Say it’s a limpid summer morning in the Kawarthas, and you’ve decided to take a walk through the birch and fir stands down along the lake. As you wander among the huge old trees, listening to the sounds of birdsong and the distant thrum of waves on water, gradually a dark shape takes form ahead through the branches. It might be a little house, or at least part of one, but there’s something unusual about it. It could be a treehouse, but it’s not attached to a tree — or, it seems, to anything else. In fact, viewed from a certain angle, it seems to be floating in mid-air.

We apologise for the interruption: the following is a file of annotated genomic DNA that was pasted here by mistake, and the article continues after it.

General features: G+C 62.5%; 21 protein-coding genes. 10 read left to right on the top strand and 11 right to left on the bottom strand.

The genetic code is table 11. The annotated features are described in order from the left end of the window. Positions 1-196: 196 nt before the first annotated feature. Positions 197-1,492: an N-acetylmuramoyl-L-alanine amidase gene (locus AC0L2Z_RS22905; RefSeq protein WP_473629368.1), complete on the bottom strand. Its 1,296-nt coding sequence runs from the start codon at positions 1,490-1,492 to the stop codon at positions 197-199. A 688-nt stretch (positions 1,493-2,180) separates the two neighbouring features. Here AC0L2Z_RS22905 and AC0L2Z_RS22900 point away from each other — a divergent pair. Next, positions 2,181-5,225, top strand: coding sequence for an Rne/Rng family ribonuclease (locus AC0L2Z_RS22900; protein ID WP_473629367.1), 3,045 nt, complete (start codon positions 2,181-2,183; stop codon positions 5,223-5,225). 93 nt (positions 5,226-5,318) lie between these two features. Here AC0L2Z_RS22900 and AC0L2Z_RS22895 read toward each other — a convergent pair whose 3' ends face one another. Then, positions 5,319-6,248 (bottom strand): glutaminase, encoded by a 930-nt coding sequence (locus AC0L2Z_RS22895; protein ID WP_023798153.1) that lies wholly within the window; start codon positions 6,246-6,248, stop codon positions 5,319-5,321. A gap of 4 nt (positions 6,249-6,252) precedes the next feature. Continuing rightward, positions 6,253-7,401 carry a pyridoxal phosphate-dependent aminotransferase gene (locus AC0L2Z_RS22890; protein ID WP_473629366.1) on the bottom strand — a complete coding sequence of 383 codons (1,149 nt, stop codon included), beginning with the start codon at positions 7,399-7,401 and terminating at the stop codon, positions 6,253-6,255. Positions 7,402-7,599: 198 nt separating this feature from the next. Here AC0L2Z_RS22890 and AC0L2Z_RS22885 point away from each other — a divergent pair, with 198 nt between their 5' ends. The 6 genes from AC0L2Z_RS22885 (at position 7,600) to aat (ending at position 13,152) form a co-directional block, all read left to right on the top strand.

As you approach, the illusion resolves. It is indeed a house, or more properly, an extension to a more familiar-looking cottage. But the wonder of this tiny, perfect structure only begins there.
Lake Cottage, as the two young architects that…
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